On April 15, 2022, the Federal Trade Commission (FTC) announced that it obtained a permanent injunction against an Illinois-based, offshore, for-profit medical school for deceptive marketing practices. In its complaint and stipulated order filed same-day in the U.S. District Court for the Northern District of Illinois, the FTC alleged that the school violated the Telemarketing Sales Rule (TSR) when it used deceptive marketing practices to lure prospective students. Specifically, the FTC alleged that the school violated the TSR by overstating students’ performance on the medical licensing exam and by overstating the number of students who match with a medical residency program after graduation. The FTC also alleged that the school violated various sections of the FTC Act when it failed to provide appropriate disclosures in its student-loan agreements. For example, the school’s tuition financing contracts, which are credit agreements, failed to include a “Holder Rule Notice,” informing the borrowers of their rights to assert legal claims and defenses against any subsequent holder of their contracts, or a “Credit Practices Rule” notice, notifying cosigners of certain obligations.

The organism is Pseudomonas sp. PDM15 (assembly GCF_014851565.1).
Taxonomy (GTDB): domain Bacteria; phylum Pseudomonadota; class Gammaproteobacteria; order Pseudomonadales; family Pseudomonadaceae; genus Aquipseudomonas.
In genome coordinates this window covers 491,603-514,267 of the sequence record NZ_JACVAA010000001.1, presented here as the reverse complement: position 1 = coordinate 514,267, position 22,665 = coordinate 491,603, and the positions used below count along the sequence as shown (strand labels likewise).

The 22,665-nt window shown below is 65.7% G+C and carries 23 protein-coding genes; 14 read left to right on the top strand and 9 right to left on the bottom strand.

The stipulated recovery includes a judgment of $1.2 million, including $375,000 of forgiven debt for former students. The school is also permanently enjoined from misrepresenting its licensing exam pass rates or residency match rates. Samuel Levine, Director of the FTC’s Bureau of Consumer Protection, commented on the order stating, “Schools and others who ignore the Holder Rule do so at their peril.”
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